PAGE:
Woodside, Unions Remain at Odds over Wages at Australia's Largest LNG Facility

Credit: Woodside
Credit: Woodside

Woodside Energy said "positive progress" was being made on wage disputes at Australia's largest liquefied natural gas (LNG) facility even as a union alliance said key differences remained ahead of further talks next Wednesday.

Woodside's North West Shelf, along with Chevron's  Australian LNG operations of Gorgon and Wheatstone, supply about 10% of the global LNG market.

About 99% of workers at offshore platforms that supply gas to the Woodside facility have voted to authorize the union to take industrial action, with any strike potentially disrupting shipments and sending prices for the super-chilled fuel higher.

After the vote, the union can decide whether to go ahead with any action, which must take place within 30 days.  

"Positive progress is being made and the parties have reached an in-principle agreement on a number of issues that are key to the workforce," a Woodside spokesperson said in an emailed statement, following a round of negotiations on Tuesday.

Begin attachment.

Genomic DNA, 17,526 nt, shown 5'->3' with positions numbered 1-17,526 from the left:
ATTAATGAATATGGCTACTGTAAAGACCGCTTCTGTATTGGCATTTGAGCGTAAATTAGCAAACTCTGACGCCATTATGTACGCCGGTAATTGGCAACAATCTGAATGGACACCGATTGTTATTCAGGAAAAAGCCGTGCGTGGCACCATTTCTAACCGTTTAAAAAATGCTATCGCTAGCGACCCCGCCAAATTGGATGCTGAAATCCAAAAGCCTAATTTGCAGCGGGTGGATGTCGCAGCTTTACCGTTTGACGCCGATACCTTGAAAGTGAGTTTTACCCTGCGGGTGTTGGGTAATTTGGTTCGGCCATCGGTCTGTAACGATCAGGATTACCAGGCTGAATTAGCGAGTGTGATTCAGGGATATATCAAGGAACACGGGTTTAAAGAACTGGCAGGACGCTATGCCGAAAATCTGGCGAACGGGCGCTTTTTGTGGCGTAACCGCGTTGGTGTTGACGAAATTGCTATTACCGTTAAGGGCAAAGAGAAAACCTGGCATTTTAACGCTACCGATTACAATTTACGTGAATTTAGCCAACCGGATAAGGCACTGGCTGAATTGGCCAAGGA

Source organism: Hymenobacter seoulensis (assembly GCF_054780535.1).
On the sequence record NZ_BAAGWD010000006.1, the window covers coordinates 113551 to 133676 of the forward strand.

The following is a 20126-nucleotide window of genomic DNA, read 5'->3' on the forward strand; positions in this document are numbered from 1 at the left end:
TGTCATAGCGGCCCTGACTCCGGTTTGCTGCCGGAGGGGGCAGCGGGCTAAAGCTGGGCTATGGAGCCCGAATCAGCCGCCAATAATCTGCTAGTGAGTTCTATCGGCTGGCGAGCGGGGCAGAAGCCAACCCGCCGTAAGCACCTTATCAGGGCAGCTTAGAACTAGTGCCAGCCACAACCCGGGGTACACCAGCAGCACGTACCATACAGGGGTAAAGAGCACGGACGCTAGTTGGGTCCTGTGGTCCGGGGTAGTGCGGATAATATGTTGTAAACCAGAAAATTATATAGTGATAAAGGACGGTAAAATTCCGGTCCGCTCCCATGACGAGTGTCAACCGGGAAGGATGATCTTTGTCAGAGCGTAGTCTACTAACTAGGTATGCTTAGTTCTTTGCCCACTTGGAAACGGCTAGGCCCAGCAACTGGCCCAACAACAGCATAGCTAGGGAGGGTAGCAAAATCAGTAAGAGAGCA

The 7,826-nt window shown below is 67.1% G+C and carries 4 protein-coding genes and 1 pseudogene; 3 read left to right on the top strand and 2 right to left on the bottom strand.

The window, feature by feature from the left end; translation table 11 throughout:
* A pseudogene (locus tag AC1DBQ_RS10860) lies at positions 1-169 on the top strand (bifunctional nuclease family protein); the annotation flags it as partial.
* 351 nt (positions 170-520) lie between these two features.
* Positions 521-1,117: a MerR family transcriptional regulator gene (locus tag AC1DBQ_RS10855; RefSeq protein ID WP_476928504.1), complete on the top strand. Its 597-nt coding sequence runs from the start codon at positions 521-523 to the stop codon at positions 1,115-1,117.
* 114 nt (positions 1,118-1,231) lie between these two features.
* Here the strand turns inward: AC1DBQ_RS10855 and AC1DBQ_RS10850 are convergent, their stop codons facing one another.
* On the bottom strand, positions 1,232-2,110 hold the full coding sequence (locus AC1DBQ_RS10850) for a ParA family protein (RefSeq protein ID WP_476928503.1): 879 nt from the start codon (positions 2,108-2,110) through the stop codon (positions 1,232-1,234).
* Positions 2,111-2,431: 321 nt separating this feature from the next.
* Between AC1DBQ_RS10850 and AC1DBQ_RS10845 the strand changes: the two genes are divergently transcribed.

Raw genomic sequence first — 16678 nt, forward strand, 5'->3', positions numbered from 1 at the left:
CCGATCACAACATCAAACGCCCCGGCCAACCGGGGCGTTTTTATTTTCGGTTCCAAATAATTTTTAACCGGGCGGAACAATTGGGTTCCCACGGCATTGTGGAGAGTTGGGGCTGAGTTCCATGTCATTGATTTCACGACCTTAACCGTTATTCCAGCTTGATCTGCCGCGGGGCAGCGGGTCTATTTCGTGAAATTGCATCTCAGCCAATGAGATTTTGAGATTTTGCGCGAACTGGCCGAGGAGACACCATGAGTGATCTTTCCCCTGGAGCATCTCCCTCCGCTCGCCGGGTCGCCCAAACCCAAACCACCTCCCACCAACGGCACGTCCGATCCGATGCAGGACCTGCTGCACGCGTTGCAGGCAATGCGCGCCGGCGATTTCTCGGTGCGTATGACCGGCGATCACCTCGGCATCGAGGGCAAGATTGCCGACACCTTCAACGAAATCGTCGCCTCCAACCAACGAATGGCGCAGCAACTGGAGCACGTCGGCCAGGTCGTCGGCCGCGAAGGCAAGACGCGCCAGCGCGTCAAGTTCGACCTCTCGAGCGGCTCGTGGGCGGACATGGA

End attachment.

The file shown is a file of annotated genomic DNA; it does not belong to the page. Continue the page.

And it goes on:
"We continue to engage actively and constructively in the bargaining process."

The Offshore Alliance, which combines the Maritime Union of Australia and Australian Workers' Union, however, said differences on key issues remained. 

"Woodside are well off the pace on key bargaining issues including job security and remuneration," the union said in a message posted on Facebook on Wednesday.

Further talks between the unions and Woodside are scheduled for next Wednesday, according to a person with knowledge of the matter. They declined to be named as they were not authorized to speak to the media.

China and Japan are the top two buyers of Australian LNG, followed by South Korea and Taiwan.

Last week, Australia's labor regulator cleared the way for possible action by Chevron workers if they vote in favor of it. The Offshore Alliance said in a social media post on Tuesday that members at the Chevron sites would begin voting "over the next week".

Chevron did not immediately respond to a Reuters request for comment.

Possible industrial action could range from stopping work for 30 minutes to an all-out strike, and the unions have the final say on whether to carry out any action, even if members vote in favor of it, according to the regulator.

Employers must also be given seven days' notice ahead of any industrial action.

(Reuters - Reporting by Renju Jose and Lewis Jackson in Sydney, and Florence Tan in Singapore; Editing by Jacqueline Wong and Miral Fahmy)

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